Tower Heist is the Occupy Wall Street movement’s idea of a porno. A group of ritzy apartment complex clock-punchers who’ve had their pensions plundered by a master of the universe band together to storm the tower and take back what they believe is rightfully theirs. And just like the protests, there’s not much of a point to the whole thing, but it’s fun and exciting and you get to see a bunch of people get arrested.
Another parallel between the movie and movement is that one percent of its cast draws 99 percent of the laughs. The one-percenter in this case is Eddie Murphy, who used to be funny when everyone in the world was a kid before he decided to take a couple decades off being Norbit, Pluto Nash, Dr. Dolittle and Bitter Oscar Loser.
Murphy is back in Axel Foley form as an obscenity-spewing cat burglar who grudgingly joins the cause. Pairing Murphy’s suddenly re-animated corpse with ultimate straight man Ben Stiller is a masterstroke of casting that’s just like putting Penn with Teller or that hungry tiger with Siegfried and Roy.
A filmmaker not usually renowned for his restraint, director Brett Ratner seems to realize he has something potent in Murphy and Stiller, but holds the pairing back for fairly distant intervals, leaving them to explode together at crucial moments when the momentum starts to die down a bit.
Similarly successful in juggling the movies’ many other stars, Ratner and his screenwriters accomplish what Ocean’s 12 through 27 didn’t quite pull off: Introduce a not-so-merry band of fun-loving criminals and make us halfway care about them. Casey Affleck is the constant between those similarly-themed strike-outs and this ground-rule double, working with Matthew Broderick and Michael Pena to set up an intriguing sideshow in between Murphy-Stiller outbursts. Alan Alda is delightfully pompous as the Bernie Madoff-like villain, and Tea Leoni, who like Murphy has been missing in action for far too long, is also sharp as an FBI agent who’s a few hundred steps behind the heisters.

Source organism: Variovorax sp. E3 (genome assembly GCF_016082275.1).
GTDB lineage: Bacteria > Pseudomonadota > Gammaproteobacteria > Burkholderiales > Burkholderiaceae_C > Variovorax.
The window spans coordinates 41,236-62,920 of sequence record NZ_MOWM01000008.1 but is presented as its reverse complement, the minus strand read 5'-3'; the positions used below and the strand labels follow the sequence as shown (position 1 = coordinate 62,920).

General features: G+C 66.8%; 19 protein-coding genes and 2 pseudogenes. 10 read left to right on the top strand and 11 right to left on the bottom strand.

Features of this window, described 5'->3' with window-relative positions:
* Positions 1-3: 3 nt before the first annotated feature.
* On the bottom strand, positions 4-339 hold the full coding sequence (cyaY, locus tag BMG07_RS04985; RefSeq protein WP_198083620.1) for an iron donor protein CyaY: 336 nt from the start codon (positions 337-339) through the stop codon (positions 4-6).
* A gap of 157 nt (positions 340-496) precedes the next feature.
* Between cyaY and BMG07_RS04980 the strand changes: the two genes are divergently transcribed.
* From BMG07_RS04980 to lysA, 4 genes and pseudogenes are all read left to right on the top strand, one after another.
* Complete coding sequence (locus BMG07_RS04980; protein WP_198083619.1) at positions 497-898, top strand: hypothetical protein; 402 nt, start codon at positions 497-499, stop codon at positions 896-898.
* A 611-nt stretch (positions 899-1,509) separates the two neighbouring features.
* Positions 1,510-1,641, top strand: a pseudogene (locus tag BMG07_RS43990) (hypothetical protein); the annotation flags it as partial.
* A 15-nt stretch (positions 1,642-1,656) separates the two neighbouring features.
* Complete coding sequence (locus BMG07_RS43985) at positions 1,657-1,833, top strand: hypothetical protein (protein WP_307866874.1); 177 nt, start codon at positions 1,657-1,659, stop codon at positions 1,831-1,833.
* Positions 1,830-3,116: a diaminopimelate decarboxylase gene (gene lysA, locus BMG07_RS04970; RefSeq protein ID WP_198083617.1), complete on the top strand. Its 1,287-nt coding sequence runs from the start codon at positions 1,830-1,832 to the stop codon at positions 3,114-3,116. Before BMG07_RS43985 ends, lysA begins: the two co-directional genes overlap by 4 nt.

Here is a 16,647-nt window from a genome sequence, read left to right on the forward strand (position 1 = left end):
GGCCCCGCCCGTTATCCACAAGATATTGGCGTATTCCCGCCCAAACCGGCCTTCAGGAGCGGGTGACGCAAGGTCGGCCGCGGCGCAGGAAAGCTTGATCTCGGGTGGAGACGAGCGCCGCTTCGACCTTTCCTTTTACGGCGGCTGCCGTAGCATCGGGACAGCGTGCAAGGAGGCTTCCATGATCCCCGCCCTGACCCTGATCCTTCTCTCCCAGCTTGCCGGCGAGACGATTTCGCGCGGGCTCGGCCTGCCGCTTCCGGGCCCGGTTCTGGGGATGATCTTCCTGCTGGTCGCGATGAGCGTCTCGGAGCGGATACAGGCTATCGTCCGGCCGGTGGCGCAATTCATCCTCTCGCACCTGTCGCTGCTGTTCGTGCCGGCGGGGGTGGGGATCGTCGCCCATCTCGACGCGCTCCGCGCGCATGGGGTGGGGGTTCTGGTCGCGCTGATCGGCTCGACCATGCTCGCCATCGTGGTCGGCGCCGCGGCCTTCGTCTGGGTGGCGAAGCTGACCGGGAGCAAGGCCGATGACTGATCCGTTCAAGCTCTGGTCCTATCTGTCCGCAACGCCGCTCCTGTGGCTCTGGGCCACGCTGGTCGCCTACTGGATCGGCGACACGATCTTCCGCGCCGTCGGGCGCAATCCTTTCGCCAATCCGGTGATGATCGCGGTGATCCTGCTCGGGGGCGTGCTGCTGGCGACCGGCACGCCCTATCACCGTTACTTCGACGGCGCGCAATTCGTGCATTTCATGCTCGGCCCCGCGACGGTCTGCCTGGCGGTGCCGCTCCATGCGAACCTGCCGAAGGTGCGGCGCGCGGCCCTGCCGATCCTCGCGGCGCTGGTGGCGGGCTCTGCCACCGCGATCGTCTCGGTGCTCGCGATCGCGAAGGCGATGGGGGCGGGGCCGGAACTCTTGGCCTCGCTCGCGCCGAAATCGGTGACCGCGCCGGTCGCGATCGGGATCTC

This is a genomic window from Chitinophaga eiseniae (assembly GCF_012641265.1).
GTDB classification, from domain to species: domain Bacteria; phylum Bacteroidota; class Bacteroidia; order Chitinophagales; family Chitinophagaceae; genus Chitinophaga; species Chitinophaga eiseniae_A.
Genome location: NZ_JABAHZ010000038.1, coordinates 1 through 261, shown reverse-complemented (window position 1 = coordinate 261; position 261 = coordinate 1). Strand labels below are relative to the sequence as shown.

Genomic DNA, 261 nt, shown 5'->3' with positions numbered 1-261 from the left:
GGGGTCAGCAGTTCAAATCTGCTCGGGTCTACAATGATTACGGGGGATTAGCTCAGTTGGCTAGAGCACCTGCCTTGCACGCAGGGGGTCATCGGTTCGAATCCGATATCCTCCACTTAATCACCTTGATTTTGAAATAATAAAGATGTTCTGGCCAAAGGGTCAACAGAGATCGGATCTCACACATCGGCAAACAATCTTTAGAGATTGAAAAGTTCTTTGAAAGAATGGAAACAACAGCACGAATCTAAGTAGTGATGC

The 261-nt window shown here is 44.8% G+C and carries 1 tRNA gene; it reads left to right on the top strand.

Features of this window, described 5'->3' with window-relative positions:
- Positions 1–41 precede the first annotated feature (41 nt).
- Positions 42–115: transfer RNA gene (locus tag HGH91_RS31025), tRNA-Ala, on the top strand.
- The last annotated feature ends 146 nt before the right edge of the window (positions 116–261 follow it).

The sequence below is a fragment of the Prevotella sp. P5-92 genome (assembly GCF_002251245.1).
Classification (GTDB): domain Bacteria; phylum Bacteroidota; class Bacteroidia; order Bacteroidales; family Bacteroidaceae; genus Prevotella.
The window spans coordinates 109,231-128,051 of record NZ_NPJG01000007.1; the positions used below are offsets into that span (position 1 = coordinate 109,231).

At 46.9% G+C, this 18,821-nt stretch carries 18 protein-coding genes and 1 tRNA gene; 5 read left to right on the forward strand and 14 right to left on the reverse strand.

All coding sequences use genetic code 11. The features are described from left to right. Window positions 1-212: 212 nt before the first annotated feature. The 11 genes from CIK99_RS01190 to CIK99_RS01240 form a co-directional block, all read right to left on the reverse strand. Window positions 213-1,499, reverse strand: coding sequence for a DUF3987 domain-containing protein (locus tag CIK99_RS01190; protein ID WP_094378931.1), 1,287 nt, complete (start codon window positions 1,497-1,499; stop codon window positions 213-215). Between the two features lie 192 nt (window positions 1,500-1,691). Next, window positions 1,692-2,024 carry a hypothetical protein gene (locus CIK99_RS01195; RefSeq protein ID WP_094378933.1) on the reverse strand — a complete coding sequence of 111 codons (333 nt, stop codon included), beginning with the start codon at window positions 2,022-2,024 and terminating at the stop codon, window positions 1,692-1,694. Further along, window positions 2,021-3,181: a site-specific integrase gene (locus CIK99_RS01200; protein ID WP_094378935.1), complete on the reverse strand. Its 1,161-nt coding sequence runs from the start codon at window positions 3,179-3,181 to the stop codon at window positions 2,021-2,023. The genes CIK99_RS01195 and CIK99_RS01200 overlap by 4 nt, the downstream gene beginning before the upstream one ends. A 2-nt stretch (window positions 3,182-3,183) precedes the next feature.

I don’t want to oversell the movie, which has its share of groan-inducing one-liners, and a propensity for throwing around the word “vagina” seven-or-so times and hoping it’s funny enough on its own to draw laughs each time, unaware that vagina is only funny the first two times. Vagina. See? No longer funny.
But the film is at least a little bit magical, because it proves Murphy is funny again rather than a punchline himself. Hopefully this is the start of his next great act. If this turns out to be a one-time thing and Murphy plays DJ Lance Rock in the Yo Gabba Gabba movie and storms out of the Kids’ Choice Awards after he gets slimed, that will be cause for a protest indeed.
Starring Ben Stiller, Eddie Murphy, Casey Affleck, Alan Alda, Michael Pena, Tea Leoni and Matthew Broderick. Written by Ted Griffin and Jeff Nathanson, based on a story by Adam Cooper, Bill Collage and Griffin. Directed by Brett Ratner. 99 minutes. Rated PG-13.
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